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# B. The Akima Interpolation

The Akima interpolation  is a continuously differentiable sub-spline interpolation. It is built from piecewise third order polynomials. Only data from the next neighbor points is used to determine the coefficients of the interpolation polynomial. There is no need to solve large equation systems and therefore this interpolation method is computationally very efficient. Because no functional form for the whole curve is assumed and only a small number of points is taken into account this method does not lead to unnatural wiggles in the resulting curve. The monotonicity of the specified data points is not necessarily retained by the resulting interpolation function. By additional constraints on the estimated derivatives a monotonicity preserving interpolation function can be constructed .

For a set of data points

 si = s(xi),        1 i k, (B1)

the interpolation function is defined as

 s(x) = a0 + a1 . (x - xi) + a2 . (x - xi)2 + a3 . (x - xi)3,        xi x xi + 1. (B2)

To determine the coefficients a0, a1, a2, and a3 of the interpolation polynomial for each interval [xi, xi + 1] the function values si and si + 1, and the first derivatives si' and si + 1' at the end points of the interval are used.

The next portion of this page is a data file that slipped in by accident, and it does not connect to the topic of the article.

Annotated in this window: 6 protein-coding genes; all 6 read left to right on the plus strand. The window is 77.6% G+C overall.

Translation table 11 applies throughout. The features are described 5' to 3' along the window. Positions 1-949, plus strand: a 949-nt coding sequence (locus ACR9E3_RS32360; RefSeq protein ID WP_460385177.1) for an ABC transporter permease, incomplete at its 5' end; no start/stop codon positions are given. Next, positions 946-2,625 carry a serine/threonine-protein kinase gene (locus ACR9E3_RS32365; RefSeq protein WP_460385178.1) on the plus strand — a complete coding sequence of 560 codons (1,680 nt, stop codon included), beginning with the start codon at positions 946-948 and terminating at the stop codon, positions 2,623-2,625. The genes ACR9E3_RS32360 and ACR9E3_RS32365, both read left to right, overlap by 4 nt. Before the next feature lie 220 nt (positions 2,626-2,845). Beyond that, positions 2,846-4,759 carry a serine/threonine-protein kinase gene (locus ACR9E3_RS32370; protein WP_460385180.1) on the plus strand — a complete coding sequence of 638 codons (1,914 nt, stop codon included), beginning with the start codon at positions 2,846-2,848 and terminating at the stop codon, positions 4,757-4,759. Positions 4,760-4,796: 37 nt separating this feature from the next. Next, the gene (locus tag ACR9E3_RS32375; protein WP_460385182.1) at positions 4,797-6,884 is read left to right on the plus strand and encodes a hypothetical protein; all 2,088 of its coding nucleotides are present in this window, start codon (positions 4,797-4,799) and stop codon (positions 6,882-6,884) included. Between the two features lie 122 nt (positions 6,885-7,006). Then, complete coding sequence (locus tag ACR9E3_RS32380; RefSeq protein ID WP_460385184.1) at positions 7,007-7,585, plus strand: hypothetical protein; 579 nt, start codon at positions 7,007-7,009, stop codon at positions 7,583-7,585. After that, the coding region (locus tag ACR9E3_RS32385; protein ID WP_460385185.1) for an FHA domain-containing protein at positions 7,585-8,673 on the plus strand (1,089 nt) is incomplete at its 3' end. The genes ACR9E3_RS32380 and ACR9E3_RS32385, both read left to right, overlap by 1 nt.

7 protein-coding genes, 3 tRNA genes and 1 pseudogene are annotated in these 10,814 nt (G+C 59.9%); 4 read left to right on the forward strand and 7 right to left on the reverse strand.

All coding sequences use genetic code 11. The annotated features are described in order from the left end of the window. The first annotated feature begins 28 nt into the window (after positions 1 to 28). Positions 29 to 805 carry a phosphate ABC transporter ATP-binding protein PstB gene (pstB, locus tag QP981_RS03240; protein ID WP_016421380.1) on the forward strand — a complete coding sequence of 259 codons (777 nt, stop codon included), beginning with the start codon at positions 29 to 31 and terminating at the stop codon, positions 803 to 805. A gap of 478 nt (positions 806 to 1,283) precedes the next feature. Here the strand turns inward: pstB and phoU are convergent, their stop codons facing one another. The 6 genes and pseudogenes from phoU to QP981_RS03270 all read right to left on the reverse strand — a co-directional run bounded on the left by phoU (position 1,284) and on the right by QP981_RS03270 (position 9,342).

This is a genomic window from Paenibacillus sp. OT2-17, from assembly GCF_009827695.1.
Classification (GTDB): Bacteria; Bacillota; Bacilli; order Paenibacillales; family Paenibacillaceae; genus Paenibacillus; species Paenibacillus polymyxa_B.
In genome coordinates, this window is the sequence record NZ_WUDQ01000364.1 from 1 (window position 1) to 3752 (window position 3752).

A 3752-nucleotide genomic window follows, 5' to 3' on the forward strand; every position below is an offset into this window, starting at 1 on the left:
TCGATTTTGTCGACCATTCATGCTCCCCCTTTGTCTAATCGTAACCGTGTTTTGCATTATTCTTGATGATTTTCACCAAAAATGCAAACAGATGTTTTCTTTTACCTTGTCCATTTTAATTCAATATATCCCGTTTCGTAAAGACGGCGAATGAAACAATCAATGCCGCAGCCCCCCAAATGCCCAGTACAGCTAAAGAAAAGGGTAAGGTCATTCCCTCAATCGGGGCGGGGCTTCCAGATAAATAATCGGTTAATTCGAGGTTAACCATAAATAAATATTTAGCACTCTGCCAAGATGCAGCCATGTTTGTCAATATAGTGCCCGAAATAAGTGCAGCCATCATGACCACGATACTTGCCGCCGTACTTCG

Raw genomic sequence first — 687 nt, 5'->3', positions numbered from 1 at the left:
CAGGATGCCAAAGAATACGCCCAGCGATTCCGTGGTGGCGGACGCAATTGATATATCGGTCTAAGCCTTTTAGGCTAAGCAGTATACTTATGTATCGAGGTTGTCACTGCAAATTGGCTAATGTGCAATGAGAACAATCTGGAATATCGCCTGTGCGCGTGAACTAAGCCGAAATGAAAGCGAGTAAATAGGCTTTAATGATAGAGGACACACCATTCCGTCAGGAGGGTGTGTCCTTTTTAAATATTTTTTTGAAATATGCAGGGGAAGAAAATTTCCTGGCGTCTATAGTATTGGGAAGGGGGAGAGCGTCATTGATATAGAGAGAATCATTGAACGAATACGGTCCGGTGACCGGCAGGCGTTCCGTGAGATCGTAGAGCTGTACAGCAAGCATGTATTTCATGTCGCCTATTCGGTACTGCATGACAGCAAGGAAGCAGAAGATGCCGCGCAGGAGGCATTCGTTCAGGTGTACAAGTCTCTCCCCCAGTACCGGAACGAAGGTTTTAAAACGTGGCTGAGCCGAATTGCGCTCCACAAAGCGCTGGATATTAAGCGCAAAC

The first derivative si' of the interpolation function at xi is estimated from the data for this point and the next two points on each side of xi. Using the ratios

 dj = ,        j = i - 2, i - 1, i, i + 1, (B3)

and the weighting coefficients

 wi - 1 = | di + 1 - di|, (B4) wi = | di - 1 - di - 2|, (B5)

the estimated derivative si' is defined as

 si' = . (B6)

Several special cases for si' have to be considered.

 si' = di - 1 di - 2 = di - 1, di di + 1 (B7) si' = di di = di + 1, di - 2 di - 1 (B8) si' = di - 1 = di di - 1 = di (B9) si' = di - 2 = di - 1 di = di + 1 (B10)

To be able to use (B.6) for calculating the derivatives s1', s2', sk - 1', and sk' additional ratios d-1, d0, dk, and dk + 1 have to be estimated.

 d-1 = 2 . d0 - d1 (B11) d0 = 2 . d1 - d2 (B12) dk = 2 . dk - 1 - dk - 2 (B13) dk + 1 = 2 . dk - dk - 1 (B14)

The order of the interpolation function reduces to 2 for these intervals.

Similar algorithms can be used for the interpolation of two-dimensional data on rectangular grids  and on unstructured grids by bicubic and cubic polynomials, respectively.   Next: C. The Gummel-Poon BJT Up: MINIMOS-NT Previous: A. Carrier Interface Models
Martin Rottinger
1999-05-31